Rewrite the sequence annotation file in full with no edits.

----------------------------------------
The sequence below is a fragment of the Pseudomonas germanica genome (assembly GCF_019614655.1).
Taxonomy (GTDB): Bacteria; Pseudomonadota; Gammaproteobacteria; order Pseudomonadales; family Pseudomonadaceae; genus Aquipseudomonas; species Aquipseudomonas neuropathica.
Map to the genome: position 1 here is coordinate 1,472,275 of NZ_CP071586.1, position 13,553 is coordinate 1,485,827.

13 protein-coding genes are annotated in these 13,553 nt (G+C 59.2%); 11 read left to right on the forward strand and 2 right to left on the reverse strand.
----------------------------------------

The sequence below is a fragment of the Pseudomonas germanica genome (assembly GCF_019614655.1).
Taxonomy (GTDB): Bacteria; Pseudomonadota; Gammaproteobacteria; order Pseudomonadales; family Pseudomonadaceae; genus Aquipseudomonas; species Aquipseudomonas neuropathica.
Map to the genome: position 1 here is coordinate 1,472,275 of NZ_CP071586.1, position 13,553 is coordinate 1,485,827.

13 protein-coding genes are annotated in these 13,553 nt (G+C 59.2%); 11 read left to right on the forward strand and 2 right to left on the reverse strand.